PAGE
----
Former Prosecutor Creates Non-Profit To Help Juvenile Offenders Get Back On Track
(KPIX 5) -- An East Bay man has founded a non-profit aimed at reducing the number of juvenile offenders who get caught in the revolving door of the justice system.
Alex Busanky knows the criminal justice system well. As a former trial attorney for the US Department of Justice in Washington DC, he saw firsthand the need for justice reform.
Nearly 2.3 million people are incarcerated every year in the United States, at an annual cost of $74 billion dollars, with many re-entering the system again and again.
48,000 of those are juveniles.
"If you look at our prison system in America, the recidivism rate in some places is as high as 70 percent, maybe 60 percent, 50 percent, 40 percent," said Busansky. "Pick your big number."
Those big numbers haunted Busansky, and ultimately led the former prosecutor to found Impact Justice, an East Bay non-profit. One area it focuses on is providing support to recently incarcerated individuals and the communities in which they live. "For those people leaving the system, what can we do to help set their trajectory for success as high as possible," explained Busansky.
Since 2015 Impact Justice has grown to more than 50 employees, and its programs, which include housing assistance for those recently released from prison, have spread nationwide.
Impact Justice has also worked with over 50 non-profit, community and governmental organizations.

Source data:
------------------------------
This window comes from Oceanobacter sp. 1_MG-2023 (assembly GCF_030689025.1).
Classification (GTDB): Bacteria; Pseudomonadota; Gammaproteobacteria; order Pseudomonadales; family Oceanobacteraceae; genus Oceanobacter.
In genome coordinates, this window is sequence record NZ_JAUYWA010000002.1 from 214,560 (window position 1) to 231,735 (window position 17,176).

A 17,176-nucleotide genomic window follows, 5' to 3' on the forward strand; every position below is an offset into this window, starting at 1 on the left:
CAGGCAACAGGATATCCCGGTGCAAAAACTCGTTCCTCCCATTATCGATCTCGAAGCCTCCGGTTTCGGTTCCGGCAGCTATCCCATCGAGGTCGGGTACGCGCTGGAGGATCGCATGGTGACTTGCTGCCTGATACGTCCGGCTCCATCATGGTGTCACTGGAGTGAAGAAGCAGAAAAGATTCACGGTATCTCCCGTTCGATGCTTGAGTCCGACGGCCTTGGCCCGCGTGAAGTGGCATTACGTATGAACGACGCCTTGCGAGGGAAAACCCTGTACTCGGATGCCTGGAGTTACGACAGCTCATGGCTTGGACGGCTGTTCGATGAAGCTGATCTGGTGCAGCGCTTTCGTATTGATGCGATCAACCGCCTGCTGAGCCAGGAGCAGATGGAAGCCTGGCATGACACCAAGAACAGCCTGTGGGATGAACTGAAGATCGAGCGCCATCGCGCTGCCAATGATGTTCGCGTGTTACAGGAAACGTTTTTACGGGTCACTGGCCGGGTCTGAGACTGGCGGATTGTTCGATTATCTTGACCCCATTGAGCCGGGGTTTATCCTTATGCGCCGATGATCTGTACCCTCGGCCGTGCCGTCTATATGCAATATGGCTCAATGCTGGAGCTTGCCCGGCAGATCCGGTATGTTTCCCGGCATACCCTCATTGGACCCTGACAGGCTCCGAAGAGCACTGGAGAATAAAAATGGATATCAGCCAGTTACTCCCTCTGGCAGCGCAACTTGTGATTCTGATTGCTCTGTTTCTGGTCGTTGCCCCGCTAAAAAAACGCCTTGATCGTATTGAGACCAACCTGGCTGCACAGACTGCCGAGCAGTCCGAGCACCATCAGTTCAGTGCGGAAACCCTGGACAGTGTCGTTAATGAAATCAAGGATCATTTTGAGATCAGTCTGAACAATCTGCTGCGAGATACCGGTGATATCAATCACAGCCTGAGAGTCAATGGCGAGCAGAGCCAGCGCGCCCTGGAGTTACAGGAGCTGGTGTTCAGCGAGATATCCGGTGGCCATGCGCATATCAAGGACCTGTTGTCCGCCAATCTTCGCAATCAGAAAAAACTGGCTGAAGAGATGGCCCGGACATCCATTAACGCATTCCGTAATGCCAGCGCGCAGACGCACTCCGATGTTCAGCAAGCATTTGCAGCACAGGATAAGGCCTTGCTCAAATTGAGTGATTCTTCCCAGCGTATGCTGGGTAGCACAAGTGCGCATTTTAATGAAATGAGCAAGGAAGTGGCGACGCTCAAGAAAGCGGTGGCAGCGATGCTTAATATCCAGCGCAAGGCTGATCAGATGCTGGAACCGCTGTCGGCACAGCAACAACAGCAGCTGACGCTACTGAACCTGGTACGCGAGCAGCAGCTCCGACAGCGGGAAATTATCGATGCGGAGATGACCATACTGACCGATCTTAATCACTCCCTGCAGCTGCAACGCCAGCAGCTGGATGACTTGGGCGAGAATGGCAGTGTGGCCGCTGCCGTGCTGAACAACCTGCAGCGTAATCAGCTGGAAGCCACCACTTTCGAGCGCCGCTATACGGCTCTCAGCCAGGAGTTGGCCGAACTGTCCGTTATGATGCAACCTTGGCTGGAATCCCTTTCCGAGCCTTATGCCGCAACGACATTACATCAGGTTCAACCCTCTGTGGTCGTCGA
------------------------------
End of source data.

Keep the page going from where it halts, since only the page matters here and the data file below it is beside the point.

But its Impact Justice's Restorative Justice program for youth, that's trying to prevent young people from ending up in the Justice system in the first place.
Stephanie Medley with the RYSE Center in Richmond, is working to bring the innovative program to her community.https://rysecenter.org/
Impact Justice will train RYSE Center staff to use a restorative justice model, where young people will be required to meet directly with those they have harmed to make it right.
The meetings will be designed to take place under the careful supervision of center staff.
"They are able to be accountable," emphasized Medley. "Fully accountable for a harm that they have caused."
It's a level of accountability that Busansky hopes will heal communities one young life at a time, while also allowing crime victims the opportunity to have their voices heard in a safe and supportive space. RYSE staff say the plan for now is to implement the restorative justice program in West Contra Costa County. But both RYSE and Impact Justice plan to expand the program to the entire county within the next few years.
Busansky hopes community support will steer young people away from the justice system.
"If you have... a loved one who is a young person when you can keep them out of the system, "said Busansky. "And at the same time deal with who they are and the accountability that you know that they need for what they've done, you've changed the trajectory of their life forever."
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